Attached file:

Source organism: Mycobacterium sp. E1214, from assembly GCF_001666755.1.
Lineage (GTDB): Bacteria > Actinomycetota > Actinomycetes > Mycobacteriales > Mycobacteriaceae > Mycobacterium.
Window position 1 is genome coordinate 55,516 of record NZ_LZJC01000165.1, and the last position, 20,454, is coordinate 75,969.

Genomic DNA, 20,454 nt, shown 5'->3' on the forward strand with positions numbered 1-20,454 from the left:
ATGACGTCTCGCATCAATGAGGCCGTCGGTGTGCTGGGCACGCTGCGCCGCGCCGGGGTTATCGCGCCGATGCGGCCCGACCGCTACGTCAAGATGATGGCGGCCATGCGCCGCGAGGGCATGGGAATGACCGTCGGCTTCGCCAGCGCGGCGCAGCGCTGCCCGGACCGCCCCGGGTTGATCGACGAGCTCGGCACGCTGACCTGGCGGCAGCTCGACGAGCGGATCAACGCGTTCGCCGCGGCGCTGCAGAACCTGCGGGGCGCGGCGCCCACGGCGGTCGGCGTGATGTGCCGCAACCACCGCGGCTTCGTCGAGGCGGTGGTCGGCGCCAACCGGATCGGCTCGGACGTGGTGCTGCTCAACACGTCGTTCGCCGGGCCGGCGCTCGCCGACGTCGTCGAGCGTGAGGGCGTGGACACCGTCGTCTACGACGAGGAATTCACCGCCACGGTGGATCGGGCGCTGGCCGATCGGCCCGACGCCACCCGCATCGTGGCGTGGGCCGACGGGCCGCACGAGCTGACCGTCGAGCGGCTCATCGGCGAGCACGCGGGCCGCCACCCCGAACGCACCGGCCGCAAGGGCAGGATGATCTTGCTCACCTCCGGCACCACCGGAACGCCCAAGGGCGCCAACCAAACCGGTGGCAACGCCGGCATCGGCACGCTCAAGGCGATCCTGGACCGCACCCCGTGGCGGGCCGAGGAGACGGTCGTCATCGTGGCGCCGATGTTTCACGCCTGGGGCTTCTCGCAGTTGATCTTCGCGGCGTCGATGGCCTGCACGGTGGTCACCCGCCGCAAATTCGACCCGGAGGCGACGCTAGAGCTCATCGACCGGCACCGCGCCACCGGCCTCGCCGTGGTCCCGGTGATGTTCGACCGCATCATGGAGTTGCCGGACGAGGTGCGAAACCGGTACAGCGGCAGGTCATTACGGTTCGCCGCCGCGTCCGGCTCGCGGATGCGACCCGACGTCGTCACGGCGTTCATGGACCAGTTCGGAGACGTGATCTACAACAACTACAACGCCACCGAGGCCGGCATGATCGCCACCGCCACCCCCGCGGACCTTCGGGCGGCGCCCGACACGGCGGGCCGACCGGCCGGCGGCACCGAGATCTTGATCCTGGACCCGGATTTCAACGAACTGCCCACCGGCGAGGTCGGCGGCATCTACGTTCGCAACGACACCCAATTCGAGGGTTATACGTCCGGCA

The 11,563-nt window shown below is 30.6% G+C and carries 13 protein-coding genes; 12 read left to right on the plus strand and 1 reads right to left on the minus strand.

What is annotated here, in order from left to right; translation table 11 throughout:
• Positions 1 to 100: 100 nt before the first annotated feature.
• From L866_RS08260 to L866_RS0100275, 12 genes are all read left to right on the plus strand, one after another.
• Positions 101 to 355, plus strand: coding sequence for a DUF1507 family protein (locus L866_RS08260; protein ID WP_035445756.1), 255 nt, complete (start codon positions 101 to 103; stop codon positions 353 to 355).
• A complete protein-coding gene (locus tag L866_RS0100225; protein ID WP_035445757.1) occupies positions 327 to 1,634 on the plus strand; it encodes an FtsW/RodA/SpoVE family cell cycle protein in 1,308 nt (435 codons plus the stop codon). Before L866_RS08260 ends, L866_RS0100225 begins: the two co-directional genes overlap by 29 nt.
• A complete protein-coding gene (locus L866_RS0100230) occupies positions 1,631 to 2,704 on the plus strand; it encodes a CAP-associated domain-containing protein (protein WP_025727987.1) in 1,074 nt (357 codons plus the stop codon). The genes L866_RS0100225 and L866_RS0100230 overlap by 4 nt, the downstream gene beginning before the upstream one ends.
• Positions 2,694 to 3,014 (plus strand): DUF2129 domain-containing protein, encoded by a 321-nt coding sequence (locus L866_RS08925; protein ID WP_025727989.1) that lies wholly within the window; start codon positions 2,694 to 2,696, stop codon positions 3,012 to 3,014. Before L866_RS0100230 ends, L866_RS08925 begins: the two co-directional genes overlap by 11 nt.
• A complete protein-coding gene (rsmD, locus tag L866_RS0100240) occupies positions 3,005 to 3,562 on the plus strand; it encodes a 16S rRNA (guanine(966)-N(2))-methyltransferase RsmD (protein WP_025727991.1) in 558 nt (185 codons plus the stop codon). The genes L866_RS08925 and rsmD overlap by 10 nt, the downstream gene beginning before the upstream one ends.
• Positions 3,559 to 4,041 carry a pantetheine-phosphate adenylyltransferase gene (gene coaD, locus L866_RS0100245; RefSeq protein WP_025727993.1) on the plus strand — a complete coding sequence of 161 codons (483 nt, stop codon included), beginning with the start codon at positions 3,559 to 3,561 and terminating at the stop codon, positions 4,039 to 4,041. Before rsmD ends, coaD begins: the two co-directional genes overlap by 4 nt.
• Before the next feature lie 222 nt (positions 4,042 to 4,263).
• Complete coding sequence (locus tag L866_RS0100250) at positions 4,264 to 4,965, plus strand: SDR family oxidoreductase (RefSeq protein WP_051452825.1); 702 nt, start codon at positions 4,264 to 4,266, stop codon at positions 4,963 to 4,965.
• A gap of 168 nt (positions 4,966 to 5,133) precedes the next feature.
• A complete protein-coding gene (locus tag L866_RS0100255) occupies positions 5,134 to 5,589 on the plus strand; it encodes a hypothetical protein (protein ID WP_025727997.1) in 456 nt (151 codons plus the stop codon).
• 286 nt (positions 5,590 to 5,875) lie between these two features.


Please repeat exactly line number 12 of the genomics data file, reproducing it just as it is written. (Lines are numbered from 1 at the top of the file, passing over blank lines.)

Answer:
• A complete protein-coding gene (locus L866_RS0100230) occupies positions 1,631 to 2,704 on the plus strand; it encodes a CAP-associated domain-containing protein (protein WP_025727987.1) in 1,074 nt (357 codons plus the stop codon). The genes L866_RS0100225 and L866_RS0100230 overlap by 4 nt, the downstream gene beginning before the upstream one ends.